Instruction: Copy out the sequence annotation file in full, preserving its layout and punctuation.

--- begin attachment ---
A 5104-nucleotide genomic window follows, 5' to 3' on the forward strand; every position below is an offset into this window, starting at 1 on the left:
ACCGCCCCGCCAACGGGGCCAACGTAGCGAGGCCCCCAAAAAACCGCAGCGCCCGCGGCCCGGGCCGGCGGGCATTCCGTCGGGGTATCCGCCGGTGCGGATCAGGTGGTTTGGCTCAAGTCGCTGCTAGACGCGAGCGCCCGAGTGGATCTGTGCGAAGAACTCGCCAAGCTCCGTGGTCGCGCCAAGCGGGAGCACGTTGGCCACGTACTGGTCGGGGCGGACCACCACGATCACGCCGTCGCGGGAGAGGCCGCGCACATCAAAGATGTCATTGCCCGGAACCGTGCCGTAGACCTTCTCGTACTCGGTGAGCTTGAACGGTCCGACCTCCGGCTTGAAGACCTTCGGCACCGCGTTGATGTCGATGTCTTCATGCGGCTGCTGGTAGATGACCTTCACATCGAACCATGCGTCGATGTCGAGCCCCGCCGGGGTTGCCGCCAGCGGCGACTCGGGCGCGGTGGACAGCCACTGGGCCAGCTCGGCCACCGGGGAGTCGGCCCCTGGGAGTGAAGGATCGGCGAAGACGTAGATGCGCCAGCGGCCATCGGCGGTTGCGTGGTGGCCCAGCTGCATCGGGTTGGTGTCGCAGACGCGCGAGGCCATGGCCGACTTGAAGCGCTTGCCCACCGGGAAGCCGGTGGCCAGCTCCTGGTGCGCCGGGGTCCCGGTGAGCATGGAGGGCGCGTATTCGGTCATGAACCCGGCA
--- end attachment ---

A 5104-nucleotide genomic window follows, 5' to 3' on the forward strand; every position below is an offset into this window, starting at 1 on the left:
ACCGCCCCGCCAACGGGGCCAACGTAGCGAGGCCCCCAAAAAACCGCAGCGCCCGCGGCCCGGGCCGGCGGGCATTCCGTCGGGGTATCCGCCGGTGCGGATCAGGTGGTTTGGCTCAAGTCGCTGCTAGACGCGAGCGCCCGAGTGGATCTGTGCGAAGAACTCGCCAAGCTCCGTGGTCGCGCCAAGCGGGAGCACGTTGGCCACGTACTGGTCGGGGCGGACCACCACGATCACGCCGTCGCGGGAGAGGCCGCGCACATCAAAGATGTCATTGCCCGGAACCGTGCCGTAGACCTTCTCGTACTCGGTGAGCTTGAACGGTCCGACCTCCGGCTTGAAGACCTTCGGCACCGCGTTGATGTCGATGTCTTCATGCGGCTGCTGGTAGATGACCTTCACATCGAACCATGCGTCGATGTCGAGCCCCGCCGGGGTTGCCGCCAGCGGCGACTCGGGCGCGGTGGACAGCCACTGGGCCAGCTCGGCCACCGGGGAGTCGGCCCCTGGGAGTGAAGGATCGGCGAAGACGTAGATGCGCCAGCGGCCATCGGCGGTTGCGTGGTGGCCCAGCTGCATCGGGTTGGTGTCGCAGACGCGCGAGGCCATGGCCGACTTGAAGCGCTTGCCCACCGGGAAGCCGGTGGCCAGCTCCTGGTGCGCCGGGGTCCCGGTGAGCATGGAGGGCGCGTATTCGGTCATGAACCCGGCA